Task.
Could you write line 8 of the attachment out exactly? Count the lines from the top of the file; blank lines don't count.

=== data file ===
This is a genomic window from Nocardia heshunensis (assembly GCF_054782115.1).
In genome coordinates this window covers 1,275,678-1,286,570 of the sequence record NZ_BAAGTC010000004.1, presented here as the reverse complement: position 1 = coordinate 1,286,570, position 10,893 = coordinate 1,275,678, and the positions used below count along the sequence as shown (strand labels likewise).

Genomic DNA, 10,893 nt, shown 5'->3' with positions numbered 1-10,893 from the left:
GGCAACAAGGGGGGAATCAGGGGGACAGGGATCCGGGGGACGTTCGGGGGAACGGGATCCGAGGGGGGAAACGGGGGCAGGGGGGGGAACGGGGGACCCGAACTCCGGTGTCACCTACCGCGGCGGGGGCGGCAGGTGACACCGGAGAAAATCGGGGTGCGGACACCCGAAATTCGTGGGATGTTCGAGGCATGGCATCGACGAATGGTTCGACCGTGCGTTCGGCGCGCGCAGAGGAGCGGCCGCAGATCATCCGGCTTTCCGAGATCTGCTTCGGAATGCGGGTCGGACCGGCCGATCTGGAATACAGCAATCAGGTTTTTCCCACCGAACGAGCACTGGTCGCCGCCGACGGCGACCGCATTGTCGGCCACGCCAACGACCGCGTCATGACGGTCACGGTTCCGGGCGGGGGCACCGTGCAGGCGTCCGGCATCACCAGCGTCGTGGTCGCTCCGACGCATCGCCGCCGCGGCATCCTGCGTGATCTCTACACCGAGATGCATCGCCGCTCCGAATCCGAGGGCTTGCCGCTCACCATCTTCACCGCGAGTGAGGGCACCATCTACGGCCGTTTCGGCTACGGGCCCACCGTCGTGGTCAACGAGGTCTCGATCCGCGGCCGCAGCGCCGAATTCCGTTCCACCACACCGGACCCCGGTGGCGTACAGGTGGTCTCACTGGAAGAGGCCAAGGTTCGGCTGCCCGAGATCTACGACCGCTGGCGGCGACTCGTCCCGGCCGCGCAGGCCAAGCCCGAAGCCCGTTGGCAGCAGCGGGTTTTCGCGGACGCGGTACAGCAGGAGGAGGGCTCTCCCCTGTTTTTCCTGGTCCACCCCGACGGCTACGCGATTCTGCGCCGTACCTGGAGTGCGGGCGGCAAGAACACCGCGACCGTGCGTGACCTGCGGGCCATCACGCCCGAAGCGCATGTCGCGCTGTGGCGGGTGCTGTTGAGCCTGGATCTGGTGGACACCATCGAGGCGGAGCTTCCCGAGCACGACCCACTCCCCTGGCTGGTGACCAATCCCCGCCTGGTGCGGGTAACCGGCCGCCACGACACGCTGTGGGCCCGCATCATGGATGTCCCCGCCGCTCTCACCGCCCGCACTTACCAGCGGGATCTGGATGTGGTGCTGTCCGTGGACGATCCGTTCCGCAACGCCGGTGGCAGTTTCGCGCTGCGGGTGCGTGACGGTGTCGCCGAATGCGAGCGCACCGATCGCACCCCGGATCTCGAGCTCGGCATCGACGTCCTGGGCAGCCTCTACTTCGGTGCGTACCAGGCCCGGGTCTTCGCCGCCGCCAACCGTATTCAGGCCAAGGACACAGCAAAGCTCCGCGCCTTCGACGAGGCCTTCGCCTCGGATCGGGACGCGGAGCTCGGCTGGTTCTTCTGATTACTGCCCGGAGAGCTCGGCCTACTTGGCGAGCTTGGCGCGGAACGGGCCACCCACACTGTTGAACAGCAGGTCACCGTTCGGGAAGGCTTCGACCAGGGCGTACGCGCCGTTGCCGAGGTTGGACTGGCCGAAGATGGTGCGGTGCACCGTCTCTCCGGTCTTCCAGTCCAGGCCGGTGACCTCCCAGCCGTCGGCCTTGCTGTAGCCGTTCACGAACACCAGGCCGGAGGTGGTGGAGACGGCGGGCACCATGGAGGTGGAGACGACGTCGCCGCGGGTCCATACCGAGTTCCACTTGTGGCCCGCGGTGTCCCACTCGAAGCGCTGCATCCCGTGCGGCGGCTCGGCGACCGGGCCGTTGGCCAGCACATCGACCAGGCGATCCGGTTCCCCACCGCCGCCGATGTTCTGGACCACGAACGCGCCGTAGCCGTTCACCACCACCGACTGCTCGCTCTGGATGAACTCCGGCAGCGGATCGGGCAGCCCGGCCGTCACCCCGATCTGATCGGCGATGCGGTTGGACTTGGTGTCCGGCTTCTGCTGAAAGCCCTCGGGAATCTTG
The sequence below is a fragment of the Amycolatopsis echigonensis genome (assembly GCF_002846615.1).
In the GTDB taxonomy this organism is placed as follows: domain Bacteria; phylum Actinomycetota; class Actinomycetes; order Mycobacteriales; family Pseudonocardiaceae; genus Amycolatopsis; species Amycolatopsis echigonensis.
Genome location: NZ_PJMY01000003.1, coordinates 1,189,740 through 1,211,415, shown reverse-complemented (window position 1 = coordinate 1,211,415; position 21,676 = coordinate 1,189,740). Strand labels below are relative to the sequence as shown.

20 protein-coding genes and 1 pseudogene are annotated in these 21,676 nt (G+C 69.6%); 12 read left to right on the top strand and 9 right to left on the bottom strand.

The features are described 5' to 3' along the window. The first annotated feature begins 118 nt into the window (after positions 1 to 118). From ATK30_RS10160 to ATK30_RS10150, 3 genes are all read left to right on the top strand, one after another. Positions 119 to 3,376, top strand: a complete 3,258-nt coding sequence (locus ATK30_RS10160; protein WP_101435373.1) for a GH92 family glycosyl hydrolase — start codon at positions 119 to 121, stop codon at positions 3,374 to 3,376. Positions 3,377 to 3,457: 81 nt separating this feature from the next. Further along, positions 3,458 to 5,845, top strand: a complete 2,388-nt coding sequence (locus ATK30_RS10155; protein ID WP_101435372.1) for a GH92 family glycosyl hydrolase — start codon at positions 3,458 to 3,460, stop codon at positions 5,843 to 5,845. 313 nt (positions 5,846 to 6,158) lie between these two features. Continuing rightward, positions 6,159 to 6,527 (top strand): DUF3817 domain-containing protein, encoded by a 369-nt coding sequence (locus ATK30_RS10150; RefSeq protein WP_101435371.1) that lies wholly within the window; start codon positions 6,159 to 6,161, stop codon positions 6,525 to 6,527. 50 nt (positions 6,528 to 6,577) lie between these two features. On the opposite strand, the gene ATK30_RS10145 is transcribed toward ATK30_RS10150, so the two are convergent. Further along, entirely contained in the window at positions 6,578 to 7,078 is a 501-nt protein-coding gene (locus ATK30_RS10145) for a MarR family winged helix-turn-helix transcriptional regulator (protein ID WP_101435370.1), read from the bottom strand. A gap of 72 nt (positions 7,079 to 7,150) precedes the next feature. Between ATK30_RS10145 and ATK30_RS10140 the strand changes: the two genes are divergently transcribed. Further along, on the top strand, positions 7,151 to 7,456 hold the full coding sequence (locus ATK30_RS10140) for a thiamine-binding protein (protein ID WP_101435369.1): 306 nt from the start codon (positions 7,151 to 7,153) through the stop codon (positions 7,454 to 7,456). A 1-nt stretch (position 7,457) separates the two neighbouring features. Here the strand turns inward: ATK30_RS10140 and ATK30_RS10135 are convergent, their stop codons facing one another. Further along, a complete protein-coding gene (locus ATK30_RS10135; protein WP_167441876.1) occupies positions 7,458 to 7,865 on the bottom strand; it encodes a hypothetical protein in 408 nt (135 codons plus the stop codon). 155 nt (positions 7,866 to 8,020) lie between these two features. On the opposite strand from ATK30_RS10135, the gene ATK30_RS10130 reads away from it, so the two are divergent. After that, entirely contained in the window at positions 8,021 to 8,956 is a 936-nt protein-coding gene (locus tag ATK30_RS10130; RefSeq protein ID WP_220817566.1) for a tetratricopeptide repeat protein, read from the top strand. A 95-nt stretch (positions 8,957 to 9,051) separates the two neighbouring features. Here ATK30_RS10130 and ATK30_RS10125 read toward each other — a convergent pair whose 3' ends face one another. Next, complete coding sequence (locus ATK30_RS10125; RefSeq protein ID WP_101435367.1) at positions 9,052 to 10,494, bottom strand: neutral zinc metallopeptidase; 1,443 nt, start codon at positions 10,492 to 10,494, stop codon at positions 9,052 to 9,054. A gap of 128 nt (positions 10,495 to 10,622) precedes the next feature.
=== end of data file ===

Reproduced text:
20 protein-coding genes and 1 pseudogene are annotated in these 21,676 nt (G+C 69.6%); 12 read left to right on the top strand and 9 right to left on the bottom strand.